New Study Finds Citizen Scientists Can Be Very Accurate

Shaunacy Ferro

Between 2010 and 2013, the website Snapshot Serengeti presented citizen scientists with the opportunity to help organize more than 1.2 million images (including some hilarious animal selfies) captured by a camera trap in Serengeti National Park in Tanzania. These volunteers helped identify which images in the dataset contained animals and classified the species pictured, the number of animals, and any behaviors on display.

A new analysis of the work of these citizen scientists shows that trusting untrained strangers with scientific data isn’t a terrible idea. As the study in Conservation Biology notes, overall, volunteers classified 98 percent of the images accurately, based on a comparison with expert answers. 

On average, 27 volunteers viewed each image, but even the images that were classified by only five volunteers were labeled accurately 90 percent of the time. Even the most knowledgeable expert can make mistakes, and an image classified by multiple volunteers was slightly more accurate (98 percent compared to less than 97 percent) than the classification of a single expert.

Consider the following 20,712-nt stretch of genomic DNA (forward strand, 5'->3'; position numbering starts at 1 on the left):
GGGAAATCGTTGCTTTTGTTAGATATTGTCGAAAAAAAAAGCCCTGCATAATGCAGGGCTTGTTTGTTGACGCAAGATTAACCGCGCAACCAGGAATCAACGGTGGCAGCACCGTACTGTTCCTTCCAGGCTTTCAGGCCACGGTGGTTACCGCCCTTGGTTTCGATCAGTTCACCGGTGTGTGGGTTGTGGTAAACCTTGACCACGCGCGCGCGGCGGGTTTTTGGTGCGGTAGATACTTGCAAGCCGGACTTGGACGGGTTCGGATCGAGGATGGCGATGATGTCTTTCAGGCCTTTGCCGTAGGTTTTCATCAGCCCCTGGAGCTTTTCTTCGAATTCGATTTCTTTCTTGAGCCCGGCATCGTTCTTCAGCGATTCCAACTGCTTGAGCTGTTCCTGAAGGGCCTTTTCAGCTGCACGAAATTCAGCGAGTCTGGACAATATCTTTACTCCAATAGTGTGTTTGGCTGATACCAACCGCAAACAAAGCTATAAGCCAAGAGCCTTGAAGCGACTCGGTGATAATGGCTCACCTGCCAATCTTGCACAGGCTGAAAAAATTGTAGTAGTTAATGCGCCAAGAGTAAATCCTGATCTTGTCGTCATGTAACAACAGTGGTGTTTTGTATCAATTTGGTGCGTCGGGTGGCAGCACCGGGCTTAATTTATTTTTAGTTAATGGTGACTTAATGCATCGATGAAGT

This is exciting news for scientists, who don't always have the manpower to go through and catalog their entire archive of images from camera traps like those in the Serengeti. If the judgment of regular volunteers can be trusted, a whole lot more data can be collected.

All images via Snapshot Serengeti